by Caitlin H,
Apr 25, 2022
Exercise is often top-of-mind when you set out to boost the quality of your cardiac health.. While it’s true that burning calories by engaging in something like walking or cycling can help, the real cornerstone of any successful “heart-healthy” plan is rooted in a healthy diet.
In fact, a recent study published in European Heart Journal found that lifelong athletes older than age 40 actually had many of the markers in them that doctors say could lead to heart attacks. That follows an earlier study that found that 10% of athletes ages 35 and older who exercised 5-7 days a week also had greater than 70% blockage of the arteries leading to their hearts.
Fitness guru, radio host and sports medicine doctor Dr. Gabe Mirkin discussed the studies in a recent blog post.
“Exercise helps to prevent heart attacks, but exercise does not prevent plaques from forming in arteries,” Mirkin wrote. “What you eat is far more important in determining how much plaque you have in your arteries, so even competitive master athletes should follow a heart-healthy diet.”
Plaque buildup in arteries is a major contributing factor in heart attacks. They can cause clots that block off blood flow to the heart, which can, in turn, deprive it of oxygen and cause a heart attack. As Mirkin points out, while exercising burns calories, it does not prevent plaque buildup.
So, how do you ensure you’re doing everything you can to keep your heart going strong? We rounded up five steps to a healthy heart. Following these can possibly add years to your life!
1) Keep your BMI in the healthy range.
BMI stands for body mass index, and it’s the primary indicator experts use to determine whether you are underweight, overweight or at a healthy weight. You can plug your height and weight into an online BMI calculator to get your individual numbers. You can then use those numbers to determine whether you need to lose weight. From there, our Free Diet Analysis (located on our homepage) will show you how many calories you should consume each day to meet your goals.
2) Slow down on the drinking.
Believe it or not, consuming alcohol can have a big impact on your cardiovascular and heart health. When you drink, it can cause your heart rate and blood pressure to rise. If you consume more than the recommended amount on a regular basis, it can wreak havoc on your heart by causing an irregular heartbeat and high blood pressure, and by weakening your heart overall. It’s best to limit drinking to social occasions or something like a glass of wine or beer a few nights a week. Keep in mind that alcoholic beverages also contain calories, so overconsumption can make it difficult to shed pounds.*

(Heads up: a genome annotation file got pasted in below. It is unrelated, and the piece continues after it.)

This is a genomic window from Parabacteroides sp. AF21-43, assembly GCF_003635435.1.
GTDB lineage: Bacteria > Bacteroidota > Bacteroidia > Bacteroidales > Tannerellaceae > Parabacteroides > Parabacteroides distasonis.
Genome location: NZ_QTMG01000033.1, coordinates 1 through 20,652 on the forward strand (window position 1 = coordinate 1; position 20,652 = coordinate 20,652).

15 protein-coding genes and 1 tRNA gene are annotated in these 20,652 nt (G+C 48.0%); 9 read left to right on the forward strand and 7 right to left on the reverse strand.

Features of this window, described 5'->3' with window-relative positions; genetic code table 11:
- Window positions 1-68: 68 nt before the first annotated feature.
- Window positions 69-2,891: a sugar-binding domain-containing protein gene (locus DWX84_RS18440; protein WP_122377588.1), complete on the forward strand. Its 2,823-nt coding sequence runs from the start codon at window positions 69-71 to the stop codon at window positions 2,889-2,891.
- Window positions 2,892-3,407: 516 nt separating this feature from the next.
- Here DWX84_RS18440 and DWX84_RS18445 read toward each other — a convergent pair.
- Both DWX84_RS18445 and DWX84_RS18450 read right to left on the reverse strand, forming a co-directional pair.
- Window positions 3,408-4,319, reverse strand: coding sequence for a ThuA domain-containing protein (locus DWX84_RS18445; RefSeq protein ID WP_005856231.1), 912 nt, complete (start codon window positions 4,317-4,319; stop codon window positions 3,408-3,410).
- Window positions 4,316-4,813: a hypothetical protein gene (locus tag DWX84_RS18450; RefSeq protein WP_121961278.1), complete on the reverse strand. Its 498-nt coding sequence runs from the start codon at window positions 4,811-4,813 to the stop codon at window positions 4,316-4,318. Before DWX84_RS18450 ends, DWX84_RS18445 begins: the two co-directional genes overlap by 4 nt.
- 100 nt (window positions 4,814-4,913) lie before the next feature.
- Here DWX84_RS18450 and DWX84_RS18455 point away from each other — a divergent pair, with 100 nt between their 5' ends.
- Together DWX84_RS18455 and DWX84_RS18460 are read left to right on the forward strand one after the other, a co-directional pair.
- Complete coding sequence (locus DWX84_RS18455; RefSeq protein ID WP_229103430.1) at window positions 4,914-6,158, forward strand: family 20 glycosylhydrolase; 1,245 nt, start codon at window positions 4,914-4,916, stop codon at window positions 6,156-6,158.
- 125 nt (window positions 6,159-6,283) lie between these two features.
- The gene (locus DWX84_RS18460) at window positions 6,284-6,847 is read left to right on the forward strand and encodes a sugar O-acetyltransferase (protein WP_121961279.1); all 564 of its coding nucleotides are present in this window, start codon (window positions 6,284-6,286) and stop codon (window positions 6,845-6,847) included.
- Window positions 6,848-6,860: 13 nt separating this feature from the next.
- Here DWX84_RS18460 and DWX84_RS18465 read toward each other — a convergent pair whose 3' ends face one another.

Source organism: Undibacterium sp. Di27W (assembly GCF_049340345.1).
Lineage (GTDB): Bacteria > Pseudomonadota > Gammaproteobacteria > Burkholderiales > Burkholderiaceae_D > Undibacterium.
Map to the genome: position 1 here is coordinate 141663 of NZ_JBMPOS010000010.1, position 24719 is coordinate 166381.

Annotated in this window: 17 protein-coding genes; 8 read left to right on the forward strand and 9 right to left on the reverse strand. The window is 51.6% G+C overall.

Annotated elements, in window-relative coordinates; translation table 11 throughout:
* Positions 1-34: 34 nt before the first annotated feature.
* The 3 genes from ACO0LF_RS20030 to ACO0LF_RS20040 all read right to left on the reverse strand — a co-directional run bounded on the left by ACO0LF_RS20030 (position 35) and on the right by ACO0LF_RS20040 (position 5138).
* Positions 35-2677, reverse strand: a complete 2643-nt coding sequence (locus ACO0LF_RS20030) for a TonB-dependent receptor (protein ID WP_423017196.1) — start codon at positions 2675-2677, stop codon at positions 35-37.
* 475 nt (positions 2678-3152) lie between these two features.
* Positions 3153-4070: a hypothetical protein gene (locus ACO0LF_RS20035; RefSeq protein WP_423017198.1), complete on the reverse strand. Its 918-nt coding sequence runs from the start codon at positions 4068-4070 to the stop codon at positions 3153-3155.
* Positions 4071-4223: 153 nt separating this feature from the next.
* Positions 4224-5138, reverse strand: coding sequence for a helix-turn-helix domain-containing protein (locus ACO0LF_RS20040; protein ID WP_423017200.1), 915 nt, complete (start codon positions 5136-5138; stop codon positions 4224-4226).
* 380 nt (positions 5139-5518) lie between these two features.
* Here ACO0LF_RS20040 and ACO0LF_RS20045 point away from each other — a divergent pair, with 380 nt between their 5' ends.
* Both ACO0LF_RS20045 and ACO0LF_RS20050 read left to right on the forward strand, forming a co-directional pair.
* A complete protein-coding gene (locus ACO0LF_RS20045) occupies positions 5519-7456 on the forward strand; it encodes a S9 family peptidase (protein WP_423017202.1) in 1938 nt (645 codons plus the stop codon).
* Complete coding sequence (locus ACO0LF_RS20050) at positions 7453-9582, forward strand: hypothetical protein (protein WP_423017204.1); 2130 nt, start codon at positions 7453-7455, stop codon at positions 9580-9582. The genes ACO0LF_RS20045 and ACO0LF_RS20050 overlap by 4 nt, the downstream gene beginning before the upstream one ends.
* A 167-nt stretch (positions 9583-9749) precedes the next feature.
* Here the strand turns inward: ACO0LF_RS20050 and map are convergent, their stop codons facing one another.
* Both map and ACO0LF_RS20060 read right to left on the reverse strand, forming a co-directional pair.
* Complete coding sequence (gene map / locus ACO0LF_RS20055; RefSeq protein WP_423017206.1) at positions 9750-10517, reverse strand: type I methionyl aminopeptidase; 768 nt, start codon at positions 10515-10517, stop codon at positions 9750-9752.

3) Stop consuming nicotine.
Nicotine in any form can be very dangerous for your health. The Centers for Disease Control and Prevention say that smoking “increases the formation of plaque in blood vessels” and that “chemicals in cigarette smoke cause the blood to thicken and form clots inside veins and arteries.” If you’re smoking or vaping, stopping will go a long way towards improving your heart health. Allen Carr’s Easyway to Stop Smoking has helped millions of people stop smoking and consuming nicotine in any form.
4) Get in a bit of fitness each day.
No, you don’t need to go all out like those endurance athletes you hear about, but exercising for at least 30 minutes a day is great for your heart. That’s because the heart is a muscle, and when you exercise regularly, you strengthen it. That improves your heart’s ability to pull oxygen out of your blood so that it doesn’t have to work as hard to deliver oxygen to the rest of your body when you’re not exercising. Plus, exercising can help reduce stress levels, which can be another burden on your heart.
5) Eat a healthy diet.
If nothing else, eating a balanced, wholesome diet is critical to maintaining heart health. Anti-inflammatory foods like fruits, vegetables, fish, whole grains, lean protein and healthy fats are a cornerstone of heart health. In contrast, pro-inflammatory foods like sugary beverages, white breads and pastas, processed and red meats, and sweet desserts are primary factors in causing plaque buildup. Limiting munching down pro-inflammatory foods has the potential to add years to your life.
If you’re not sure where to start or how to eat healthily, we can help! We have four menus dedicated to providing healthy, wholesome meals that are controlled for calories and portion size. We deliver the meals right to your door — all you have to do is heat and eat! Plus, if you don’t like a meal, you can easily substitute it for another meal via the my-Diet-to-go portal. Check out our menus and get started today!
Author: Caitlin H
Diet-to-Go Community Manager
Caitlin is the Diet-to-Go community manager and an avid runner. She is passionate about engaging with others online and maintaining a healthy, active lifestyle. She believes moderation is key, and people will have the most weight loss success if they engage in common-sense healthy eating and fitness.